• Income: The amount earned by a firm from the sale of goods or the provision of services is referred to as income or revenue. It also includes other sources of revenue, such as rent, commissions, interest, dividends, and so forth.
  • Expense: Expenses refer to all costs incurred or money spent by a company to generate revenue. It's worth noting that an expense occurs when the benefits of the money spent are depleted within a year. When a benefit lasts more than a year, it is referred to as Expenditure.

Golden Rules of Accounting

The golden rules of accounting are the following debit and credit rules under the Double Entry System of Accounts: 

Account

Rules

Effect

Personal Account

Debit the Receiver; Credit the Giver

Debit = Credit

Real Account

Debit what comes In; Credit what goes Out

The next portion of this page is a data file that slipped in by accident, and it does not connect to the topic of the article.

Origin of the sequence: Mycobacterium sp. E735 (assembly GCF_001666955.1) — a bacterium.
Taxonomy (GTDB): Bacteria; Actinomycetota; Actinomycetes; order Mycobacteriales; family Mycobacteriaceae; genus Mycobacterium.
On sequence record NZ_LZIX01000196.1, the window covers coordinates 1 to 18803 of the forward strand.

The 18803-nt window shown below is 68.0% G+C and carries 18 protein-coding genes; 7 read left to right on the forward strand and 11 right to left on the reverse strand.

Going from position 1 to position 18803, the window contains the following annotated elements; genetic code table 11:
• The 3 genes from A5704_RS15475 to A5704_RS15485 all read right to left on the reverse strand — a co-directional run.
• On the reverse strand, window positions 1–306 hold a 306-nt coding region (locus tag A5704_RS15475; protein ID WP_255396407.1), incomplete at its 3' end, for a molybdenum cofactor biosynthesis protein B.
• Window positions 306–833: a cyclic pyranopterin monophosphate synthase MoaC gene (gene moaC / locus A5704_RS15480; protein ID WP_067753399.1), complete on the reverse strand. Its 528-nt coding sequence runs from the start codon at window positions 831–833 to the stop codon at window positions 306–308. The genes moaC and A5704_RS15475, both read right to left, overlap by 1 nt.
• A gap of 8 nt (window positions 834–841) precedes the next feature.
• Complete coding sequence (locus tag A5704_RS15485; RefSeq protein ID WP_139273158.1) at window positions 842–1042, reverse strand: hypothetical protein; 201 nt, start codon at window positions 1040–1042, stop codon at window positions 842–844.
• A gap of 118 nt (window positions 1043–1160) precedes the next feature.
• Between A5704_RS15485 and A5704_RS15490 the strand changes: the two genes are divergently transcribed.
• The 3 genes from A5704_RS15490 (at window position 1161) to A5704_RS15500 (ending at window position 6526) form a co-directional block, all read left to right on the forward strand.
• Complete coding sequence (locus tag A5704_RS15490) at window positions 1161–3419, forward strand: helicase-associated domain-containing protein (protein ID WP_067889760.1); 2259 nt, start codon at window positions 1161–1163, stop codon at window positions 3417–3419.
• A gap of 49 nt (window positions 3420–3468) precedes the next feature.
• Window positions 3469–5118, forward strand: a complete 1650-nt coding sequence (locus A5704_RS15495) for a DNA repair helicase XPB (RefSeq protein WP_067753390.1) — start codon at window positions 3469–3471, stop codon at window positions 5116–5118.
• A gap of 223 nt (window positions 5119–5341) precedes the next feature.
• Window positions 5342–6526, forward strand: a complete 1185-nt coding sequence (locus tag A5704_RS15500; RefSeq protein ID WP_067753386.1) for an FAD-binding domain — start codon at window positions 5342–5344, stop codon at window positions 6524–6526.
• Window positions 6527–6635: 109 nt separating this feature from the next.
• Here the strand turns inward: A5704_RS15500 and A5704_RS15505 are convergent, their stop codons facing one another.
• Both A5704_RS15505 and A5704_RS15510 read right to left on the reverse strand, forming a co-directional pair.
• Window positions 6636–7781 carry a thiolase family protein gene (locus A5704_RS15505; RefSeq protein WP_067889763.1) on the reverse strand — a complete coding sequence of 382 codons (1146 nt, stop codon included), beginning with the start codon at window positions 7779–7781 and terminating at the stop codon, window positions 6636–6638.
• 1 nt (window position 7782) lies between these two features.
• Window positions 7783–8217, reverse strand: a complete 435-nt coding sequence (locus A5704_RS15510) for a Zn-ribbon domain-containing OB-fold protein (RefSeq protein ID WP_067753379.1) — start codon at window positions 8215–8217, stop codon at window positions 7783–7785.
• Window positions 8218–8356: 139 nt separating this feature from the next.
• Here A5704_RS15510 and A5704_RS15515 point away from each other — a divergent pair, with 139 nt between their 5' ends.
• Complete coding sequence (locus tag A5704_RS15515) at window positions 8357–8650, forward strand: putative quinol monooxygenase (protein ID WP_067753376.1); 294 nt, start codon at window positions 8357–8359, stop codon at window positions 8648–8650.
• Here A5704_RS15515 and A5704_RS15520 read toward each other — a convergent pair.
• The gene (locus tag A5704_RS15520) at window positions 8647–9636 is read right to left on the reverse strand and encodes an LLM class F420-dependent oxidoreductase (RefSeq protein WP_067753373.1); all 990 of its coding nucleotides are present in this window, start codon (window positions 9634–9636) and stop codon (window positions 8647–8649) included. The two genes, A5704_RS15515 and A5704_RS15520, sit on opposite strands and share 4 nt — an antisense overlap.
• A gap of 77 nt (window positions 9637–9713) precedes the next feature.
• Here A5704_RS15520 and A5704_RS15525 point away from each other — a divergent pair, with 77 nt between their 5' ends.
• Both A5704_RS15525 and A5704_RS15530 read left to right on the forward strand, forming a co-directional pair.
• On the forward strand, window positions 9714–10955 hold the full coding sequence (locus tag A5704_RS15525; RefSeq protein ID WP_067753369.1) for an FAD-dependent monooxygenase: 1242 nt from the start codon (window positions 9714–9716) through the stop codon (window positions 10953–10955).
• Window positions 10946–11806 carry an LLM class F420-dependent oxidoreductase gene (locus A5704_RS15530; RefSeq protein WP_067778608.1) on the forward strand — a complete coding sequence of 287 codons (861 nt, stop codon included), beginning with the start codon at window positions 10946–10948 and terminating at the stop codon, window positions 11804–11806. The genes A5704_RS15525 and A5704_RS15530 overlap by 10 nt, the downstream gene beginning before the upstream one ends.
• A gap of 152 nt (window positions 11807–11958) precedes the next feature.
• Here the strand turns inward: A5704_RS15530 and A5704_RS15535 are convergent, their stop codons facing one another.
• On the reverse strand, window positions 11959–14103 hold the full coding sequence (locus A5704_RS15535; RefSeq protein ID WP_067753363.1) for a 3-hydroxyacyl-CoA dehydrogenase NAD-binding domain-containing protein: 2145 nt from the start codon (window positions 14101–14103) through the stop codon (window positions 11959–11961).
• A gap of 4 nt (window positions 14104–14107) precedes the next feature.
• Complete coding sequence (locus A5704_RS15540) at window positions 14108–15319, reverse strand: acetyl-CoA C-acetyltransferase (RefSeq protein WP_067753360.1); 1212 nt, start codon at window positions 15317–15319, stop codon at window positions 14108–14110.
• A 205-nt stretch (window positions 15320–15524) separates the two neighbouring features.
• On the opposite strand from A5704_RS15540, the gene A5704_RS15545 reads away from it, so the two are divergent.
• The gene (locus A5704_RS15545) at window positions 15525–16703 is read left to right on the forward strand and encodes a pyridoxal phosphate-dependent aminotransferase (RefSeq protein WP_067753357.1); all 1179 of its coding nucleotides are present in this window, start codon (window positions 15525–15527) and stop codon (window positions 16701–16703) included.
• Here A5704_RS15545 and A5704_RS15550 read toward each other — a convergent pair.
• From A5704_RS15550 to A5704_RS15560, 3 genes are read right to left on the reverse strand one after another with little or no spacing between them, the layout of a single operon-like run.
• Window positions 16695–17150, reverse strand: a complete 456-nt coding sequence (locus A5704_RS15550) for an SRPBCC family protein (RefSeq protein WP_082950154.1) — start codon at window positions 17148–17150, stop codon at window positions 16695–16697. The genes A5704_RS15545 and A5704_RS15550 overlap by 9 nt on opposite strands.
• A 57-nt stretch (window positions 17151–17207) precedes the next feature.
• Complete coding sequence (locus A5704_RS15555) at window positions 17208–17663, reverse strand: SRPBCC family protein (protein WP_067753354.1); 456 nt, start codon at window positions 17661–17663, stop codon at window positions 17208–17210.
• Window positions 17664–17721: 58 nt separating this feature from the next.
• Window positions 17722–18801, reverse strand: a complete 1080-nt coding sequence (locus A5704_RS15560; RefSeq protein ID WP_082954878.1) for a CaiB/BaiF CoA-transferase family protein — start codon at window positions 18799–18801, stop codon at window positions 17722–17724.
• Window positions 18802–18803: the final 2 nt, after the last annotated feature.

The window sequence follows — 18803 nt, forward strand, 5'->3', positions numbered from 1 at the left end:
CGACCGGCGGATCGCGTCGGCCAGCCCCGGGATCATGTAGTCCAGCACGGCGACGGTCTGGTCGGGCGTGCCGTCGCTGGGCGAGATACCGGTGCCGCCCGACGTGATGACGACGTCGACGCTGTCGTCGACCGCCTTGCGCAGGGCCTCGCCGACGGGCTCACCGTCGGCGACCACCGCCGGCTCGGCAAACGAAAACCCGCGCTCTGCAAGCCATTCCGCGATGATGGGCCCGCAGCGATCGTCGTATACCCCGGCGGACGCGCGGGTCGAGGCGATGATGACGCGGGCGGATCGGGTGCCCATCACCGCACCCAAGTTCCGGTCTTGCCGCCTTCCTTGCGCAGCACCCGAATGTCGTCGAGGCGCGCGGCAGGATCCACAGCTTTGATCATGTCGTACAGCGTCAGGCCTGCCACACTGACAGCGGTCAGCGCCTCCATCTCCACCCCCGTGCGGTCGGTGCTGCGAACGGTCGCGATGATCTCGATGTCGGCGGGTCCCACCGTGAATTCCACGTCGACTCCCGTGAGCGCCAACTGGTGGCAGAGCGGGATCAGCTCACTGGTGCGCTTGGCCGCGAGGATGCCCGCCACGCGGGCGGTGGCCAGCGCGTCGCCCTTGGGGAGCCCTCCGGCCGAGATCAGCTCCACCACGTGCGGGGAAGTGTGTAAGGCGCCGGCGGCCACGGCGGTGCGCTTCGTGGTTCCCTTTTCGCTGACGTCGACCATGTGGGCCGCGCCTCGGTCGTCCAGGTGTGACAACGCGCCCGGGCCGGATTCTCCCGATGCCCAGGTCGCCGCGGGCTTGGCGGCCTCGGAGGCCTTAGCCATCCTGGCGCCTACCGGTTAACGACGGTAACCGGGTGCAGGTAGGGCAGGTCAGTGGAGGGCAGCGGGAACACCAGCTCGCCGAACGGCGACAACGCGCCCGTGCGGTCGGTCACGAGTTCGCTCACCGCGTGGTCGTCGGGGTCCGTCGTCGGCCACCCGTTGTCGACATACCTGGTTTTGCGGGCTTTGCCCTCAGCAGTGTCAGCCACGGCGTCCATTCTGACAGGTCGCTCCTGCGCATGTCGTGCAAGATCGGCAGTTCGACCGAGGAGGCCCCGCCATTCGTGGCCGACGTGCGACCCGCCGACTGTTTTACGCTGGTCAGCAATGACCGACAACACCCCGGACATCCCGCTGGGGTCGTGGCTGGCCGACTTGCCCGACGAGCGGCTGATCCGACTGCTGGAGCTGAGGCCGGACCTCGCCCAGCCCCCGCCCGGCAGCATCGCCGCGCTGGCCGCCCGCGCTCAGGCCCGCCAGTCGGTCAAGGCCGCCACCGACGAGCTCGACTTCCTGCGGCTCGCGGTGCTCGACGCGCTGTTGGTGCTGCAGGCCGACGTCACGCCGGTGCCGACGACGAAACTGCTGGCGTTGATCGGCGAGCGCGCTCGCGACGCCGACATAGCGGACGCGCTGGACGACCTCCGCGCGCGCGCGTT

Debit = Credit

Nominal Account

Debit all Expenses; Credit all Incomes

Debit = Credit

Difference between Single Entry and Double Entry System

 The differences between single entry and double entry system are listed below: 

Single Entry System

Double Entry System

A single Entry System is a bookkeeping system in which only one part of a transaction is recorded, such as debit or credit.

A double entry system is a method of recording transactions in which both sides of a transaction are recorded.

This sort of bookkeeping is not for tax purposes. To put it another way, it is not accepted by the tax authorities.

This method of bookkeeping is acceptable for tax purposes. To put it another way, this method is accepted by the tax authorities.

If you use a single-entry bookkeeping system, you won't be able to prepare a trial balance.

In the case of a double-entry bookkeeping system, a trial balance can be prepared.

 We can't accurately determine the company's financial status using the Single Entry System of Bookkeeping. 

We accurately determine the company's financial status using the Double Entry System of Bookkeeping.